To investigate the differential interactions of Agrin isoforms with APP, we used constructs encoding the C-terminal 110 kDa fragments of agrin isoforms Z0, Z8 and Z19 containing N-terminal Flag tag and C-terminal Myc and 6xHis tags, respectively (Burgess et al., 2000; Bogdanik and Burgess, 2011). These plasmids were generously provided by Dr Robert Burgess (Jackson Laboratory, Bar Harbor, ME). Agrin fragments were produced as secreted proteins in HEK293A cells grown in DMEM containing 0.1% BSA. 100 ng of purified APP-Fc or RAP-Fc was incubated with 300 µl of agrin containing supernatants overnight at 4°C followed by adsorption to Protein A Dynabeads (Invitrogen, Grand Island, NY) for 10 min at room temperature. After magnetic isolation, bound proteins and supernatants were analyzed by Western blotting using an anti-Myc antibody (9E10). Equal binding of the respective Fc proteins to the Dynabeads was detected by Western blotting using an anti-human IgG (Fc specific) antibody (Sigma, St. Louis, MO).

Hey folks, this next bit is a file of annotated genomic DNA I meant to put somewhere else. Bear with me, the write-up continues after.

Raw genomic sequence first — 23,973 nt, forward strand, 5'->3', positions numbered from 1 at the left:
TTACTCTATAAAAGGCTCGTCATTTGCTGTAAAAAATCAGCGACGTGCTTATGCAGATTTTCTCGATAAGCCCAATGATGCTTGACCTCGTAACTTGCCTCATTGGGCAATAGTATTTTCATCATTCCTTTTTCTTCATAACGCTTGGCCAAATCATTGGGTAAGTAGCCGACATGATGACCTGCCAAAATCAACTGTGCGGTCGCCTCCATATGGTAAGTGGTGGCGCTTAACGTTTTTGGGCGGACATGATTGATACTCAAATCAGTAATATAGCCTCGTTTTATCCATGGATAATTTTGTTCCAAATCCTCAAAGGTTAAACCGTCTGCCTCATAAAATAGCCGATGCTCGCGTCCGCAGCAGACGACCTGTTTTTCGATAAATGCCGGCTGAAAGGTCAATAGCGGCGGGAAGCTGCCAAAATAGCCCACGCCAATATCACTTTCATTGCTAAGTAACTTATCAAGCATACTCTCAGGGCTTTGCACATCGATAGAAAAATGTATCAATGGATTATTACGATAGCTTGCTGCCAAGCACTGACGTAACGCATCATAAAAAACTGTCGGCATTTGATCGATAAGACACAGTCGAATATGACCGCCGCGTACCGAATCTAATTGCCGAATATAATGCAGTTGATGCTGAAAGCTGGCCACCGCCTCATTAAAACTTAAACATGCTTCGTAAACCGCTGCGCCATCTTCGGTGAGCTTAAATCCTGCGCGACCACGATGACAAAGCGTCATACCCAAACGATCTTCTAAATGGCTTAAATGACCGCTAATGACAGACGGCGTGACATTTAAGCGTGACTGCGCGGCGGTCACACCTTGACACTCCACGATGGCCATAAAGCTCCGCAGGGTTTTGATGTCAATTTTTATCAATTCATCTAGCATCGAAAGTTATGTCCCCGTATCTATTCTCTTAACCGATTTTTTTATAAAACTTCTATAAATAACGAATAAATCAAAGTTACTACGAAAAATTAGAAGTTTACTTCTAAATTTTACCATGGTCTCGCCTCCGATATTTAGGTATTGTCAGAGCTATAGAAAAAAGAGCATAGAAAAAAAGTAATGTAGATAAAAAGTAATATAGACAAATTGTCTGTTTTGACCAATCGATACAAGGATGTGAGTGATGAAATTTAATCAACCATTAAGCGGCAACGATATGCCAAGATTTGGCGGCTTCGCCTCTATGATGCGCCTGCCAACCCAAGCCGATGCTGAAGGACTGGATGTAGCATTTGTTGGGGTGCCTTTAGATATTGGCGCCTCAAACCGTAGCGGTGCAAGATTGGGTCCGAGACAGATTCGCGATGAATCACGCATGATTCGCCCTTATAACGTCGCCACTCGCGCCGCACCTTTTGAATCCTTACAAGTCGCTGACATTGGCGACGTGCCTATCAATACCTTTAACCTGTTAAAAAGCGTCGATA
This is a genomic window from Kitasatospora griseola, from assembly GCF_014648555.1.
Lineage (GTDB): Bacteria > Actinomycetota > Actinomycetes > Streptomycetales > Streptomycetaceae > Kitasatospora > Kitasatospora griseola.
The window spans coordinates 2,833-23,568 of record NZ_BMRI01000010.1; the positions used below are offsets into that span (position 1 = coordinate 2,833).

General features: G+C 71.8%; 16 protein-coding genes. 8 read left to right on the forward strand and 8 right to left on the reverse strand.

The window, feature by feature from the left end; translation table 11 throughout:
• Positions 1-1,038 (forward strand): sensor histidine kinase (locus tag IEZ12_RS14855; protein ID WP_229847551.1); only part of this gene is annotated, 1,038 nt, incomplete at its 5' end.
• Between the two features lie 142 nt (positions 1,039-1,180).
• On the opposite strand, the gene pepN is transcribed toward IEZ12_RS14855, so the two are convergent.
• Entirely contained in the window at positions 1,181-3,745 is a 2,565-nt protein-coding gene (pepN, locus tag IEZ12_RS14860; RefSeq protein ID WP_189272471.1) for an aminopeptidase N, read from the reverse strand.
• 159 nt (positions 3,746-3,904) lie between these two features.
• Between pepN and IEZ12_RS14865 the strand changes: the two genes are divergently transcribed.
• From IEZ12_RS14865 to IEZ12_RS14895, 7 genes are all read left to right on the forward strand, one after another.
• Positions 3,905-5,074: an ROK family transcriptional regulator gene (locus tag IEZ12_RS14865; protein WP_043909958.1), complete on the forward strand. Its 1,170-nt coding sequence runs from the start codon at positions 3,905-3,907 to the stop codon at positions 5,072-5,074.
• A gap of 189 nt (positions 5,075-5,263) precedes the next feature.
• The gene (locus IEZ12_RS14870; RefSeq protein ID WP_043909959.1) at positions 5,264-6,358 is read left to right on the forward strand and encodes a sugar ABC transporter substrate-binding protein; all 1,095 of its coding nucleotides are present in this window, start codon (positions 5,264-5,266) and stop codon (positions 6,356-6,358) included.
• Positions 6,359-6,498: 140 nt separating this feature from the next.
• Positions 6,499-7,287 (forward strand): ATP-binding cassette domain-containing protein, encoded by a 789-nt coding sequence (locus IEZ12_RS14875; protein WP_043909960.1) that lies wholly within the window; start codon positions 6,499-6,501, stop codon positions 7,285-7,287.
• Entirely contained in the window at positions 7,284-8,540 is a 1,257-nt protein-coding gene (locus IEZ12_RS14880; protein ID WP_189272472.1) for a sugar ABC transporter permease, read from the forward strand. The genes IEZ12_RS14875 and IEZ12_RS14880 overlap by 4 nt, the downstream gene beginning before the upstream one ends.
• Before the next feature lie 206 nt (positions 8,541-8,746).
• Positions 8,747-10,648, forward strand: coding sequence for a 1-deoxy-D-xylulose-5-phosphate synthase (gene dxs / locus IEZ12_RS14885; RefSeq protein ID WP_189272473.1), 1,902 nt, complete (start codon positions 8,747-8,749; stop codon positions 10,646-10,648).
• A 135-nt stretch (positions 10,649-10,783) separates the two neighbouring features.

Hind limb muscle proteins in WT embryo (E14.5) were extracted in lysis buffer (PBS supplemented with 5 mM EDTA, 5 mM EGTA, 1% digitonin, and completed protease inhibitor tablet [Roche]). After centrifugation at 18,000×g for 5 min, the supernatant was incubated with 10 μl of an affinity purified anti-LRP4, anti-ApoER2, or anti-LRP1 antibody overnight at 4°C. Each antibody and bound proteins were absorbed to Protein A Dynabeads (Invitrogen) for 10 min at room temperature. After magnetic isolation, bound proteins and supernatants were analyzed by immunoblotting.